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Confessions of a Monk
UPenn Monk Class: Teaches Students How To Live The Ascetic Life
Confessions of a Monk
My friend and I were headed to Chiang Mai's Doi Inthanon National Park, the site of the largest mountain in Thailand. From seeing Buddha's footprints to visiting one of his remains on our way there from Bangkok, this trip became the most spiritual of all trips I have ever taken. Everything we were surrounded by emanated spirituality and this was the one time in my life where I felt the most at peace. It got me to thinking about anything and everything to do about life.
The Monk Appears
Then God blessed us with the appearance of a hitchhiking monk on the side of the street. He was trying to get to a temple not far from where we were headed but he needed to make an appearance at another temple, which we later learned to be Thailand's oldest buddhist temple.
He was one of the many Karen tribespeople from Northern Thailand so he spoke no English and his Thai was broken.
It was not long before we got into the juicy parts about his life. He explained that he was a travelling monk who had not seen his family for years; often spending 3-4 nights sleeping in the jungle and then heading to a new location. We asked him what he thinks about when he is alone and he explained that his purpose is to reach nirvana.
I felt appalled that someone would be so willing to give up a normal existence for their religious beliefs. Given the danger involved in what he does, the thirst/hunger he feels daily, and the lack of family interaction; I had nothing but the utter most respect for him.
After a lunch break and being told our fortunes, we asked him if he wanted to get married and have kids. He was very vague and said that he had thought about it in the past. But we were vigilant in wanting a direct reply so we asked "what about now?". This made him partially uncomfortable but he responded in a very forthright manner.
He said that he still thinks about having kids and that sometimes he imagines himself married and living a normal life. So we asked him why he does not give up monkhood and just get married. Then the confession begins.
He was nudged into monkhood out of necessity. He was a tribesperson with little money, no education, very few prospects, and family that he rarely saw. The monks were willing to help him by giving him an education, shelter, food, and the semblance of a "family" that most people long for. He said that his intentions were to be a monk just to get by for a couple of years, get himself settled. He never had any intentions of doing it full time.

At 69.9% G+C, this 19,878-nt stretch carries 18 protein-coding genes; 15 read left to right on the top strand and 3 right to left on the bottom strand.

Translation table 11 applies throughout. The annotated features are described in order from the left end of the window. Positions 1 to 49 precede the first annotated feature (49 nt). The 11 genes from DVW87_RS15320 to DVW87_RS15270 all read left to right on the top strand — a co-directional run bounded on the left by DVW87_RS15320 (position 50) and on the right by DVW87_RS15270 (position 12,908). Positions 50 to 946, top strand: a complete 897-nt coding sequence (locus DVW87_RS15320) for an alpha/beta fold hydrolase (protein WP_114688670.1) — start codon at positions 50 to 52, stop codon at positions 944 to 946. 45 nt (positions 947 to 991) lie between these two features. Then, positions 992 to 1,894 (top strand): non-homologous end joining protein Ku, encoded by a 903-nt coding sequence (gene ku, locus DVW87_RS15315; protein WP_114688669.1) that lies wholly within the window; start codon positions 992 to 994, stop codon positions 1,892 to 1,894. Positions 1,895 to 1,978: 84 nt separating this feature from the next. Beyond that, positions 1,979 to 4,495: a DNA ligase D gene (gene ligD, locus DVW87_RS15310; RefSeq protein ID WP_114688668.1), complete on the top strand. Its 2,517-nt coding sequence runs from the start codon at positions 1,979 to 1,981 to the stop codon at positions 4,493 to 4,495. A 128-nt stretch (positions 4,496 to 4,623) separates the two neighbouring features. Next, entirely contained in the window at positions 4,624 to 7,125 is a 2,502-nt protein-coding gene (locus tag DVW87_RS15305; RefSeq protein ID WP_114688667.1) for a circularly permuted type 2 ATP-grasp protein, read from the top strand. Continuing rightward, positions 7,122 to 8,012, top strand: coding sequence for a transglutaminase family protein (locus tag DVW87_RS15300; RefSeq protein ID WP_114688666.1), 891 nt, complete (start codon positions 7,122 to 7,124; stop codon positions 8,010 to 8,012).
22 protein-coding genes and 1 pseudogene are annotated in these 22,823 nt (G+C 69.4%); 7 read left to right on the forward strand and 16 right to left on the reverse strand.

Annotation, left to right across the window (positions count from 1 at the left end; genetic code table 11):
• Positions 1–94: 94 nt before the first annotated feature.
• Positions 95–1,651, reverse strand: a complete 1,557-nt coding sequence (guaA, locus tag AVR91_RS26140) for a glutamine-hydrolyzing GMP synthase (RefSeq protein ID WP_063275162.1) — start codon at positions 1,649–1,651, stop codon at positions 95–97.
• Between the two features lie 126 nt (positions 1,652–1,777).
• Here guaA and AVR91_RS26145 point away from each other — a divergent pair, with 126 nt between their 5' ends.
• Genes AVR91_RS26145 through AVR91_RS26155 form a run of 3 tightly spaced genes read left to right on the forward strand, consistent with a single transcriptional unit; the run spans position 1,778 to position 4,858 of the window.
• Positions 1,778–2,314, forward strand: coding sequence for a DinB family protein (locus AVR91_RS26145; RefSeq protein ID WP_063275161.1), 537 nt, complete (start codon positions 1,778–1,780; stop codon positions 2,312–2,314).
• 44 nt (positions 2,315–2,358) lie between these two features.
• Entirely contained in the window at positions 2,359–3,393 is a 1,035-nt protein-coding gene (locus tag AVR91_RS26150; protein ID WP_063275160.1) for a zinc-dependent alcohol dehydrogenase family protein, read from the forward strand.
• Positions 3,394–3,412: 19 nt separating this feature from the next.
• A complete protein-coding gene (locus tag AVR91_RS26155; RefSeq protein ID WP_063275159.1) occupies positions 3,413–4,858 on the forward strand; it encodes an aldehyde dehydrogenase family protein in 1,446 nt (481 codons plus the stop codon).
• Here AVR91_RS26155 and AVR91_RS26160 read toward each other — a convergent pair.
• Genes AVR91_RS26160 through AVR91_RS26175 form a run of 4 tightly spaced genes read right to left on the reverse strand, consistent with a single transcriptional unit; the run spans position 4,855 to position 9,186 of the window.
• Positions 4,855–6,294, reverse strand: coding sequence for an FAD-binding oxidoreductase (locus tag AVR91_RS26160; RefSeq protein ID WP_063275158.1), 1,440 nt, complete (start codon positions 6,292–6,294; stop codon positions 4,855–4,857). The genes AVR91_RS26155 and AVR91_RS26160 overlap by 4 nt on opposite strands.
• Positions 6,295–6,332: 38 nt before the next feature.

He mentioned that monkhood life was simple: requiring little thought and having no pressure and stress. And it was something he could handle. He said that a normal life would be too much of a challenge for him. So he became pigenholed; his temporary safety net of monkhood turned permanent and there was no going back.
My friend offered him a job and housing. We were willing to work with him if he wanted to get out. He was excited about the chance and wanted to get out. He asked about the job position we offered and we were very ademant on telling him that we would train him in as comfortable and slow-paced fashion needed. He said that he wanted to join but was not sure about how to go about it. When we dropped him off, we gave him money for transportation to our bangkok office, our phone numbers, and a firm 2 week deadline for him to make a decision. He agreed to get back to us.
He never did.
I guess he was so used to the simple life and at his age (40) unwilling or unmotivated to try and change things in his life.
The Meaning of Life
But it made me realize that above oneself, there's a higher good to achieve in this world. No, its not money. Not a good job, house, or other "posessions". It is our ability to love another human being and extend the cycle of life with children.
Seeing the prospect of having that almost convert a monk, opened
my eyes to how important it is to find someone you love. It is the
highest order. Now I am convinced I will never be complete until I
fall in love, get married, and later hear the word "Daddy".
UPenn Monk Class:
Teaches Students How To Live The Ascetic Life
The associate professor's course on monastic life and asceticism gives students at the University of Pennsylvania a firsthand experience of what it's like to be a monk.